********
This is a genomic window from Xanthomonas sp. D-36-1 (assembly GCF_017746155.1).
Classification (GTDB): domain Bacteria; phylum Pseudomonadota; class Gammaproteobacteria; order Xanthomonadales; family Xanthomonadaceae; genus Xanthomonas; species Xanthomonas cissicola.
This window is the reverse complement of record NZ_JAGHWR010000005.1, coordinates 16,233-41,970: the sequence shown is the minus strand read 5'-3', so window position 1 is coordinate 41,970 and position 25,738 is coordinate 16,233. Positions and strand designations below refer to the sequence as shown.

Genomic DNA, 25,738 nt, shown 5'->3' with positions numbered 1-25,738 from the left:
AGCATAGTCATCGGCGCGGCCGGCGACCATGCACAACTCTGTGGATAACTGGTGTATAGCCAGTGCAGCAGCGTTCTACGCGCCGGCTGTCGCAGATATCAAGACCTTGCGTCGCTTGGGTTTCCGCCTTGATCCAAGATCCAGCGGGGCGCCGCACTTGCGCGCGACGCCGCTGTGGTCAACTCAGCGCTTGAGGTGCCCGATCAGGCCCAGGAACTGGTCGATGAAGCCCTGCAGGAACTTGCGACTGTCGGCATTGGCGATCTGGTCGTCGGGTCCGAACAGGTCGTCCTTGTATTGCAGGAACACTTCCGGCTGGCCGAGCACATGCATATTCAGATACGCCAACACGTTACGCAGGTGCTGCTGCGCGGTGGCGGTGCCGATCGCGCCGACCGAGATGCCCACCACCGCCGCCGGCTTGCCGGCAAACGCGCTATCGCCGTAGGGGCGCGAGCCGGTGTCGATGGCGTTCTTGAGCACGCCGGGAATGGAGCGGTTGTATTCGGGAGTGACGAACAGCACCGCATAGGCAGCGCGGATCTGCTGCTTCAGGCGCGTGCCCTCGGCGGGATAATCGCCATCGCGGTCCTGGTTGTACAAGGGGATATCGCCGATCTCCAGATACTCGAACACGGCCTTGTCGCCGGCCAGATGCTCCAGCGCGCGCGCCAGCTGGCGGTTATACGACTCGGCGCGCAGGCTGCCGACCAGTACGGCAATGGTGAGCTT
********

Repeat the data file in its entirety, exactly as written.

This is a genomic window from Xanthomonas sp. D-36-1 (assembly GCF_017746155.1).
Classification (GTDB): domain Bacteria; phylum Pseudomonadota; class Gammaproteobacteria; order Xanthomonadales; family Xanthomonadaceae; genus Xanthomonas; species Xanthomonas cissicola.
This window is the reverse complement of record NZ_JAGHWR010000005.1, coordinates 16,233-41,970: the sequence shown is the minus strand read 5'-3', so window position 1 is coordinate 41,970 and position 25,738 is coordinate 16,233. Positions and strand designations below refer to the sequence as shown.

Genomic DNA, 25,738 nt, shown 5'->3' with positions numbered 1-25,738 from the left:
AGCATAGTCATCGGCGCGGCCGGCGACCATGCACAACTCTGTGGATAACTGGTGTATAGCCAGTGCAGCAGCGTTCTACGCGCCGGCTGTCGCAGATATCAAGACCTTGCGTCGCTTGGGTTTCCGCCTTGATCCAAGATCCAGCGGGGCGCCGCACTTGCGCGCGACGCCGCTGTGGTCAACTCAGCGCTTGAGGTGCCCGATCAGGCCCAGGAACTGGTCGATGAAGCCCTGCAGGAACTTGCGACTGTCGGCATTGGCGATCTGGTCGTCGGGTCCGAACAGGTCGTCCTTGTATTGCAGGAACACTTCCGGCTGGCCGAGCACATGCATATTCAGATACGCCAACACGTTACGCAGGTGCTGCTGCGCGGTGGCGGTGCCGATCGCGCCGACCGAGATGCCCACCACCGCCGCCGGCTTGCCGGCAAACGCGCTATCGCCGTAGGGGCGCGAGCCGGTGTCGATGGCGTTCTTGAGCACGCCGGGAATGGAGCGGTTGTATTCGGGAGTGACGAACAGCACCGCATAGGCAGCGCGGATCTGCTGCTTCAGGCGCGTGCCCTCGGCGGGATAATCGCCATCGCGGTCCTGGTTGTACAAGGGGATATCGCCGATCTCCAGATACTCGAACACGGCCTTGTCGCCGGCCAGATGCTCCAGCGCGCGCGCCAGCTGGCGGTTATACGACTCGGCGCGCAGGCTGCCGACCAGTACGGCAATGGTGAGCTT